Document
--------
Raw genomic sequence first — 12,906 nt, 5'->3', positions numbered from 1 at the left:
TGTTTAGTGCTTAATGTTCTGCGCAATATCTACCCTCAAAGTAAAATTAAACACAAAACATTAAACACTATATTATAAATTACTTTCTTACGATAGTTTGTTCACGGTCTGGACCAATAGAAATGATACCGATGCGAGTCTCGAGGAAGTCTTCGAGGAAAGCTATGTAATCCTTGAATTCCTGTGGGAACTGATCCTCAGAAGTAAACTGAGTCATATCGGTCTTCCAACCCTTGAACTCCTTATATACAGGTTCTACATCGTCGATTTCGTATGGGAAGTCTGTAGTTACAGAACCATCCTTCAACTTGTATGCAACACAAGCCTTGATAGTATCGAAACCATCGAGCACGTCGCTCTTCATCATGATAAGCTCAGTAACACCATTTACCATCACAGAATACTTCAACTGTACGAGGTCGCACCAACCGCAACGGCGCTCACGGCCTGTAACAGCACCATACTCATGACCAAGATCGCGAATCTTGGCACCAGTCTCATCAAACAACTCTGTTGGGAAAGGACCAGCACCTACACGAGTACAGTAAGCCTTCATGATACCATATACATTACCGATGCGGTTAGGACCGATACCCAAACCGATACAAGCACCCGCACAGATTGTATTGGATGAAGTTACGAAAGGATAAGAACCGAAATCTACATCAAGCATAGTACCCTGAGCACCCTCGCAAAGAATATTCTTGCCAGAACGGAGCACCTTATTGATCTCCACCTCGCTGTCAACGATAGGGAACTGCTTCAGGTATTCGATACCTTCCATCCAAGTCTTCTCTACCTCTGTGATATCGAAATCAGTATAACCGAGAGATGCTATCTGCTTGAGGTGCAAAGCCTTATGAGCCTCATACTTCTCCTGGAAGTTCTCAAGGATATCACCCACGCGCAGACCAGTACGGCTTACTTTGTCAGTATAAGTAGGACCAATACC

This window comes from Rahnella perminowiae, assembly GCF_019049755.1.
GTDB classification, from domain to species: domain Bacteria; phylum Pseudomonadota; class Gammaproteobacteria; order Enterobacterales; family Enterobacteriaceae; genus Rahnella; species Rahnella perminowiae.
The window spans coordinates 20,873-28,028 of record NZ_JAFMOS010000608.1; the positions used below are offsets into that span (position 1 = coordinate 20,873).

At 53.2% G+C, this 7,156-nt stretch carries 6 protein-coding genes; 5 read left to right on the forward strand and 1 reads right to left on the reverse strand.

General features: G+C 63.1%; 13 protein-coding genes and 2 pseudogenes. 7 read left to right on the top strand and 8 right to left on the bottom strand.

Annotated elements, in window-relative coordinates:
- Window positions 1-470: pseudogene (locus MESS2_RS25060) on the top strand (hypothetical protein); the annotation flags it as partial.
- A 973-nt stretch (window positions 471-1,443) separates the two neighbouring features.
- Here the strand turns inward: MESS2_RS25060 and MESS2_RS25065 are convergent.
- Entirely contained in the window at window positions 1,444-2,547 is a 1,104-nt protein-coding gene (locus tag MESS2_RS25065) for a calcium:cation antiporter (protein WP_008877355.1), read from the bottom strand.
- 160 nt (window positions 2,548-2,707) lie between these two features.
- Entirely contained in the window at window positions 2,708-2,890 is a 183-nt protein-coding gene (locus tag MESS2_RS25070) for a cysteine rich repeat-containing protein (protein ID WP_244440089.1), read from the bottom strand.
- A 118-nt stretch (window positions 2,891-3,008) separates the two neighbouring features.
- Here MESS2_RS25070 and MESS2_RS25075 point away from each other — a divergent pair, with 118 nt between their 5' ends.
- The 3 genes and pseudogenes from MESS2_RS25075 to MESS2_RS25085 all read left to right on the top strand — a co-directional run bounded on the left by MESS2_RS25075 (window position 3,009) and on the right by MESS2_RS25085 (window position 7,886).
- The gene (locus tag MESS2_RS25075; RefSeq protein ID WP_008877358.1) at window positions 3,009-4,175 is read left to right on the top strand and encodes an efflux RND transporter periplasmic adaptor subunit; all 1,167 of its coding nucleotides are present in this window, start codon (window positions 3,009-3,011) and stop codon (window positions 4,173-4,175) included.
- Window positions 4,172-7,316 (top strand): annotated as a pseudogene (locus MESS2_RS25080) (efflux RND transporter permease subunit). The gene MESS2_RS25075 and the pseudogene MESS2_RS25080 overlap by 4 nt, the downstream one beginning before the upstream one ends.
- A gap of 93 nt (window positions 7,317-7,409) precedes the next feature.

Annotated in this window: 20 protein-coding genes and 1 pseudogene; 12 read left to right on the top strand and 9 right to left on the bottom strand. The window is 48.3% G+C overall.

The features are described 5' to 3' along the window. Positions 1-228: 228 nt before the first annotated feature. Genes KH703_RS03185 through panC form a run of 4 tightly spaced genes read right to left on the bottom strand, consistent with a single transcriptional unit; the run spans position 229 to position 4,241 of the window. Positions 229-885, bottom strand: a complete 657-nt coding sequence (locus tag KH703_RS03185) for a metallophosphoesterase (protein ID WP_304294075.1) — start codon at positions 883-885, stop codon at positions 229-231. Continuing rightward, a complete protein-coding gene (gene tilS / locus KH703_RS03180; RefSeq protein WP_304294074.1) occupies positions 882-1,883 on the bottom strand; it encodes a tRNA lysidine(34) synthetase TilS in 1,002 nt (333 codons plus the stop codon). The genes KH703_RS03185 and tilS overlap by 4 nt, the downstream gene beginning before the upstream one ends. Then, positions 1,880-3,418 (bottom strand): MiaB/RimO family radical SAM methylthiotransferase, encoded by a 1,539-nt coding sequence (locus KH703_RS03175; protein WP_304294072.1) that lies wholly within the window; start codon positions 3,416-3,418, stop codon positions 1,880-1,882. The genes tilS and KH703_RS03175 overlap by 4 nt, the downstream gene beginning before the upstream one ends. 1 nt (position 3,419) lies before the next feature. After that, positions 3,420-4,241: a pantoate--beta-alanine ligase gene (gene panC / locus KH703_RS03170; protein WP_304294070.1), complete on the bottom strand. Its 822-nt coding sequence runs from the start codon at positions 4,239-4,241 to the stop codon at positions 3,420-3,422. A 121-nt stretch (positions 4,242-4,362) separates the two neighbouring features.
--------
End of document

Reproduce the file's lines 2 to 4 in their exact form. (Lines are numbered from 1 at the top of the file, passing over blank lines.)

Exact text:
TGTTTAGTGCTTAATGTTCTGCGCAATATCTACCCTCAAAGTAAAATTAAACACAAAACATTAAACACTATATTATAAATTACTTTCTTACGATAGTTTGTTCACGGTCTGGACCAATAGAAATGATACCGATGCGAGTCTCGAGGAAGTCTTCGAGGAAAGCTATGTAATCCTTGAATTCCTGTGGGAACTGATCCTCAGAAGTAAACTGAGTCATATCGGTCTTCCAACCCTTGAACTCCTTATATACAGGTTCTACATCGTCGATTTCGTATGGGAAGTCTGTAGTTACAGAACCATCCTTCAACTTGTATGCAACACAAGCCTTGATAGTATCGAAACCATCGAGCACGTCGCTCTTCATCATGATAAGCTCAGTAACACCATTTACCATCACAGAATACTTCAACTGTACGAGGTCGCACCAACCGCAACGGCGCTCACGGCCTGTAACAGCACCATACTCATGACCAAGATCGCGAATCTTGGCACCAGTCTCATCAAACAACTCTGTTGGGAAAGGACCAGCACCTACACGAGTACAGTAAGCCTTCATGATACCATATACATTACCGATGCGGTTAGGACCGATACCCAAACCGATACAAGCACCCGCACAGATTGTATTGGATGAAGTTACGAAAGGATAAGAACCGAAATCTACATCAAGCATAGTACCCTGAGCACCCTCGCAAAGAATATTCTTGCCAGAACGGAGCACCTTATTGATCTCCACCTCGCTGTCAACGATAGGGAACTGCTTCAGGTATTCGATACCTTCCATCCAAGTCTTCTCTACCTCTGTGATATCGAAATCAGTATAACCGAGAGATGCTATCTGCTTGAGGTGCAAAGCCTTATGAGCCTCATACTTCTCCTGGAAGTTCTCAAGGATATCACCCACGCGCAGACCAGTACGGCTTACTTTGTCAGTATAAGTAGGACCAATACC

This window comes from Rahnella perminowiae, assembly GCF_019049755.1.
GTDB classification, from domain to species: domain Bacteria; phylum Pseudomonadota; class Gammaproteobacteria; order Enterobacterales; family Enterobacteriaceae; genus Rahnella; species Rahnella perminowiae.